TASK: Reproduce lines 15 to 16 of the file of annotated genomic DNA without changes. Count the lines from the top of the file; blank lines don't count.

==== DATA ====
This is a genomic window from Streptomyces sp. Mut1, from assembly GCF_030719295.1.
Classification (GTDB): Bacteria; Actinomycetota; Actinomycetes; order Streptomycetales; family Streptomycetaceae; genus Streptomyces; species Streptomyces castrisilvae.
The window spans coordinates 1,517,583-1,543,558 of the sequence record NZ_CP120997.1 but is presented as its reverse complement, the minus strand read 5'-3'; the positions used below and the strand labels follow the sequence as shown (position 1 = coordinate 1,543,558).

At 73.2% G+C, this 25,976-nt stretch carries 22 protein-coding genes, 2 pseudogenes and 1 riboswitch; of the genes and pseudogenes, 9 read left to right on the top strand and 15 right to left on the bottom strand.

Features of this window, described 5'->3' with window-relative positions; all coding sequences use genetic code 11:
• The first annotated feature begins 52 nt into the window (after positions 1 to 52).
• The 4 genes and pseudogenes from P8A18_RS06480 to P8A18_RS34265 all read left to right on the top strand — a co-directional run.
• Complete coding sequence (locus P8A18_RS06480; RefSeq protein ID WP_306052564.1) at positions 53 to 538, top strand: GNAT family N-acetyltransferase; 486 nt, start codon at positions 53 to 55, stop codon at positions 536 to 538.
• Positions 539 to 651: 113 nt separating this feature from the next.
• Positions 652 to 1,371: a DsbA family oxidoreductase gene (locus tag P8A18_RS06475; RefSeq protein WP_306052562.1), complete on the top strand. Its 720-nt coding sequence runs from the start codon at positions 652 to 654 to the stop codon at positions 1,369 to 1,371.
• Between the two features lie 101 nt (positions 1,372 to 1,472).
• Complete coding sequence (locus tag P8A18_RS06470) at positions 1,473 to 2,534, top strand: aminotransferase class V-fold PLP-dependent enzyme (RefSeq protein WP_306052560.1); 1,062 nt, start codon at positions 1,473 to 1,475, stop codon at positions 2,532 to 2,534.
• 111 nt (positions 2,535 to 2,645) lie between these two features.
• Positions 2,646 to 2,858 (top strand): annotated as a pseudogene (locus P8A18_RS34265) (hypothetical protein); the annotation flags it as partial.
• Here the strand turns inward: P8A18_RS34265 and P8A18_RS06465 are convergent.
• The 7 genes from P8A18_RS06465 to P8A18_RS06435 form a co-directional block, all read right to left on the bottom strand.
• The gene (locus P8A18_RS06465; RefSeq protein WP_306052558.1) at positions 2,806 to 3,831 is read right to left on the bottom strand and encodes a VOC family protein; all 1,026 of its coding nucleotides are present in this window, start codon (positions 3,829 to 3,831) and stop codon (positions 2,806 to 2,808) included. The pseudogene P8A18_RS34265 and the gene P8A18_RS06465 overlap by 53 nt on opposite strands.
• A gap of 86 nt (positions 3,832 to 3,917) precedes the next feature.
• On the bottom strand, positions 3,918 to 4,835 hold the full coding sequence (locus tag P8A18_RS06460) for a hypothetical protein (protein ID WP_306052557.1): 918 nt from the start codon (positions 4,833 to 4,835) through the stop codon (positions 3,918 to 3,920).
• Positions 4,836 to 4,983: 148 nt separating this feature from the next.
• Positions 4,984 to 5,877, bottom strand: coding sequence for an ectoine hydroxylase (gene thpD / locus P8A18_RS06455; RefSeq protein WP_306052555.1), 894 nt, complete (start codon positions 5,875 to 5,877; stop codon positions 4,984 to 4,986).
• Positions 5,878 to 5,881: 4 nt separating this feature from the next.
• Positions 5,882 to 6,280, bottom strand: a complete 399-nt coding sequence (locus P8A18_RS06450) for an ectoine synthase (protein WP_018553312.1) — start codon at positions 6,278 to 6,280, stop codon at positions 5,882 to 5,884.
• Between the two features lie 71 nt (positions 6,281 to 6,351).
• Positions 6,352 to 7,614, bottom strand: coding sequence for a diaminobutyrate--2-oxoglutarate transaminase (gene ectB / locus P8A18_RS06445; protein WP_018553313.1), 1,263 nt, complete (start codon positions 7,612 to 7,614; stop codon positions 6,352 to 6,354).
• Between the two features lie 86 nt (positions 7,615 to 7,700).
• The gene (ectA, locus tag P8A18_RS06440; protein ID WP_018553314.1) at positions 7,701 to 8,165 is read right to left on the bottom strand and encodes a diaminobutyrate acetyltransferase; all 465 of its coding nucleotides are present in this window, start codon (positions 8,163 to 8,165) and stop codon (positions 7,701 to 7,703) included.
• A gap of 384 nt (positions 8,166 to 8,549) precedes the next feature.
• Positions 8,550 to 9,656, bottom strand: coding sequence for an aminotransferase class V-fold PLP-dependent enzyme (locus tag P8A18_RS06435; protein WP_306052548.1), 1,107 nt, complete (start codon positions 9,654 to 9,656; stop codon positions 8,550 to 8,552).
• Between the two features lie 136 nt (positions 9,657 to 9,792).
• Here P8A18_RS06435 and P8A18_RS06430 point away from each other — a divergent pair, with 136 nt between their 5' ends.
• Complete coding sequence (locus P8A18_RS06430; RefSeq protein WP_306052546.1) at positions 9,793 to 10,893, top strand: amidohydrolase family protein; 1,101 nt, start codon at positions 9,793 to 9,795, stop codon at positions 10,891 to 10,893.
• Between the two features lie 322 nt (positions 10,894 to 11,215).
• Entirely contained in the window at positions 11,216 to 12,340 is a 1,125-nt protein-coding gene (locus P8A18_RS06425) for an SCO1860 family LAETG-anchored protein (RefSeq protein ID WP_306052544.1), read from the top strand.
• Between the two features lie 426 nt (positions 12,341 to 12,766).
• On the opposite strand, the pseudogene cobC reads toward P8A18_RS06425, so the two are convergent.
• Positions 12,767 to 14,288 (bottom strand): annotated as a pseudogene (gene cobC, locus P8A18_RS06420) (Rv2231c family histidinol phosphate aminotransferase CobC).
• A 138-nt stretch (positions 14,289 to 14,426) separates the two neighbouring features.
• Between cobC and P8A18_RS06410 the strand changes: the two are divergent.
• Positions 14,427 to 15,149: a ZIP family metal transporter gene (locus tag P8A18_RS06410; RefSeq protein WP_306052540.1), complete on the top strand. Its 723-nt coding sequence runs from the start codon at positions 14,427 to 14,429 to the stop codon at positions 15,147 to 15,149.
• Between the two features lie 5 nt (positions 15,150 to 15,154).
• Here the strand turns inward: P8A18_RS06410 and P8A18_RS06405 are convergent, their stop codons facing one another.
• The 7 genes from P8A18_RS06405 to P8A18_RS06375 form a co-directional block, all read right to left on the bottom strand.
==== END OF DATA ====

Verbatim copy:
• Here the strand turns inward: P8A18_RS34265 and P8A18_RS06465 are convergent.
• The 7 genes from P8A18_RS06465 to P8A18_RS06435 form a co-directional block, all read right to left on the bottom strand.